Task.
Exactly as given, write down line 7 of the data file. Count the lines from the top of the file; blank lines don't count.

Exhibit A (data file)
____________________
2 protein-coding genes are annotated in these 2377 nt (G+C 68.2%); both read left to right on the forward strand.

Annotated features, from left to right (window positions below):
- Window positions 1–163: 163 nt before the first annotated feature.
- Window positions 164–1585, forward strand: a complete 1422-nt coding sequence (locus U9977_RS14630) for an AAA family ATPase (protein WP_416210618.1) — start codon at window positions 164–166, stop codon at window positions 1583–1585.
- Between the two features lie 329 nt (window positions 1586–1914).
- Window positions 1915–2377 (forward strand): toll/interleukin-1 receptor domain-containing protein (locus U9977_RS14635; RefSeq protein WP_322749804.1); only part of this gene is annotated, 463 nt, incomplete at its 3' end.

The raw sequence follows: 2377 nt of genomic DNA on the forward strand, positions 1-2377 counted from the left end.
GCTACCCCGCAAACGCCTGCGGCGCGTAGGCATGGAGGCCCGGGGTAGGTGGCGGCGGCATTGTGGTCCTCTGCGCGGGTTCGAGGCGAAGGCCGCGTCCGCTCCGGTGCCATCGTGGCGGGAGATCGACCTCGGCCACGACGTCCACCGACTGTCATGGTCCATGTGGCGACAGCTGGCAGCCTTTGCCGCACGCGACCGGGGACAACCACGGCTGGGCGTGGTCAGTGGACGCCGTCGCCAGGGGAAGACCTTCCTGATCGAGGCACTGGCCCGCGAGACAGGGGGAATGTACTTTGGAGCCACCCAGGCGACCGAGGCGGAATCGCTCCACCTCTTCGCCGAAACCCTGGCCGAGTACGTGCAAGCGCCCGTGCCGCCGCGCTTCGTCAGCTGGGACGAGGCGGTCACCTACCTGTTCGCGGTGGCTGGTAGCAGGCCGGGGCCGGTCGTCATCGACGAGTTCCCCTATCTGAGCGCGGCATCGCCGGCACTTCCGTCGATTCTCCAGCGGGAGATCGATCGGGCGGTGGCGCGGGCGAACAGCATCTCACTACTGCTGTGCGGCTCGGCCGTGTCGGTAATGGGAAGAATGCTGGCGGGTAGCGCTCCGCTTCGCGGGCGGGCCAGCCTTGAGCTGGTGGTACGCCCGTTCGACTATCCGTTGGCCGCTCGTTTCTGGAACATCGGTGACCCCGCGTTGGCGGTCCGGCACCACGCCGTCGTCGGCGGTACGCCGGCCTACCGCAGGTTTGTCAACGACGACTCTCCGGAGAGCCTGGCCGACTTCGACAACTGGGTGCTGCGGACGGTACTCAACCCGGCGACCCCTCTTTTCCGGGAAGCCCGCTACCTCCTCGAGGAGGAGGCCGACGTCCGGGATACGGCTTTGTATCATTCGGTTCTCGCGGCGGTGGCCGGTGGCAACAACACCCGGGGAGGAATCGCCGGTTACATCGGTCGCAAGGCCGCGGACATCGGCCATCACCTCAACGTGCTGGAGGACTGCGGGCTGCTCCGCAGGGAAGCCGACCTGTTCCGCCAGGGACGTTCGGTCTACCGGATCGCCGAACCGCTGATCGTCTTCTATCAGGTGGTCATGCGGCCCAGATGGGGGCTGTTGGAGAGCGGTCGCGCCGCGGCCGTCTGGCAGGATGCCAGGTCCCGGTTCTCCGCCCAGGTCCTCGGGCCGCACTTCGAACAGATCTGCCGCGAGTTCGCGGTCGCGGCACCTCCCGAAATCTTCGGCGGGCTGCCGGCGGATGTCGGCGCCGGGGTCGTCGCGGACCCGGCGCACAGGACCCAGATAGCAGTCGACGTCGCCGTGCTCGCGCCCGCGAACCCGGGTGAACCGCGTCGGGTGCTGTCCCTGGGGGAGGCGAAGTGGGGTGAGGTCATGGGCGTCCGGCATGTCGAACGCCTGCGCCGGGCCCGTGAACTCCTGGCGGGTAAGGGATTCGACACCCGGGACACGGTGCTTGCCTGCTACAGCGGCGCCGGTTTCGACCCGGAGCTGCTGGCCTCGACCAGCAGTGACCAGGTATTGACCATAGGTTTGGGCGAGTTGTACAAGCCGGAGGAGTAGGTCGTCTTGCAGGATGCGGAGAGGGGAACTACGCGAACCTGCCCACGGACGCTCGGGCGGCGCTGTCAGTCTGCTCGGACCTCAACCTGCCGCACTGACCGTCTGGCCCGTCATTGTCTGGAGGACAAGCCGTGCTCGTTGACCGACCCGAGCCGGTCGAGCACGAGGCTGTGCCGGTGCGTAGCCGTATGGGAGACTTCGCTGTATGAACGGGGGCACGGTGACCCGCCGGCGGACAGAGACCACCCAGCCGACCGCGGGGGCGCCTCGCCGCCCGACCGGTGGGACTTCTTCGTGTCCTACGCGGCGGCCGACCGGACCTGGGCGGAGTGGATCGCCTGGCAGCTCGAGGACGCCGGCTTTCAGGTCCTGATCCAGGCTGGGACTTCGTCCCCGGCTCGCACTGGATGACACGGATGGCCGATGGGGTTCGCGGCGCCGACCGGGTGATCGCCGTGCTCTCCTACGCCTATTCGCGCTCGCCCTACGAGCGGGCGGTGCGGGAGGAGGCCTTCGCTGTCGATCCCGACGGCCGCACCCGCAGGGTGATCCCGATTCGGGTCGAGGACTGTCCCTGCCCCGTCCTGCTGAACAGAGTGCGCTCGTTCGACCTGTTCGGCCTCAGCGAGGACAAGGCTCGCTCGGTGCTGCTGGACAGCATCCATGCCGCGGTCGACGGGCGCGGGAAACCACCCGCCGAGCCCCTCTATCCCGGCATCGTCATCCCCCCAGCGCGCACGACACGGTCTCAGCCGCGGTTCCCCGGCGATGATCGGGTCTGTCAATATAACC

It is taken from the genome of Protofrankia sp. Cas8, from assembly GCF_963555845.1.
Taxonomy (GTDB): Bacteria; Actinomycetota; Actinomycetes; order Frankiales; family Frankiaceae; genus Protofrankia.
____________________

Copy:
The raw sequence follows: 2377 nt of genomic DNA on the forward strand, positions 1-2377 counted from the left end.